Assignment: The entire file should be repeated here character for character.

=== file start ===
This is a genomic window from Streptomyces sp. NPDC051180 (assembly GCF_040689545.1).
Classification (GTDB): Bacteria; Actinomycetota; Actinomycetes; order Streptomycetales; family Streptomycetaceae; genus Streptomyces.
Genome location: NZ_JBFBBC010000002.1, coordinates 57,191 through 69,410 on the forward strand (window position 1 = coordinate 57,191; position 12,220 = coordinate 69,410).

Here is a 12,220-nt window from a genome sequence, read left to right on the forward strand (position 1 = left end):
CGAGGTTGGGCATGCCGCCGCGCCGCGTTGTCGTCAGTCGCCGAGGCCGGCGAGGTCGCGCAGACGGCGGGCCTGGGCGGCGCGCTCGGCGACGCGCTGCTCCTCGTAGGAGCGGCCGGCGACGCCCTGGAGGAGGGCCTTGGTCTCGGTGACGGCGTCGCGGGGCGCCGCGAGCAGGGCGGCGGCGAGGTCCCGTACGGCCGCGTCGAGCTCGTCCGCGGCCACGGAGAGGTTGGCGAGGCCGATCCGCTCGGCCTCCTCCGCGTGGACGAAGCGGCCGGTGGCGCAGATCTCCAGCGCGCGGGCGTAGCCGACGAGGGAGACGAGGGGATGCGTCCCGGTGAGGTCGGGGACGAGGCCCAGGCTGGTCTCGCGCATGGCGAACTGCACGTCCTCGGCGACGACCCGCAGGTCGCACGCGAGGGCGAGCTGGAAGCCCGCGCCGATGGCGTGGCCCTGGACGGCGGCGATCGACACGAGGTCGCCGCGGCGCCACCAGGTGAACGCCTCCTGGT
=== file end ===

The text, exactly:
This is a genomic window from Streptomyces sp. NPDC051180 (assembly GCF_040689545.1).
Classification (GTDB): Bacteria; Actinomycetota; Actinomycetes; order Streptomycetales; family Streptomycetaceae; genus Streptomyces.
Genome location: NZ_JBFBBC010000002.1, coordinates 57,191 through 69,410 on the forward strand (window position 1 = coordinate 57,191; position 12,220 = coordinate 69,410).

Here is a 12,220-nt window from a genome sequence, read left to right on the forward strand (position 1 = left end):
CGAGGTTGGGCATGCCGCCGCGCCGCGTTGTCGTCAGTCGCCGAGGCCGGCGAGGTCGCGCAGACGGCGGGCCTGGGCGGCGCGCTCGGCGACGCGCTGCTCCTCGTAGGAGCGGCCGGCGACGCCCTGGAGGAGGGCCTTGGTCTCGGTGACGGCGTCGCGGGGCGCCGCGAGCAGGGCGGCGGCGAGGTCCCGTACGGCCGCGTCGAGCTCGTCCGCGGCCACGGAGAGGTTGGCGAGGCCGATCCGCTCGGCCTCCTCCGCGTGGACGAAGCGGCCGGTGGCGCAGATCTCCAGCGCGCGGGCGTAGCCGACGAGGGAGACGAGGGGATGCGTCCCGGTGAGGTCGGGGACGAGGCCCAGGCTGGTCTCGCGCATGGCGAACTGCACGTCCTCGGCGACGACCCGCAGGTCGCACGCGAGGGCGAGCTGGAAGCCCGCGCCGATGGCGTGGCCCTGGACGGCGGCGATCGACACGAGGTCGCCGCGGCGCCACCAGGTGAACGCCTCCTGGT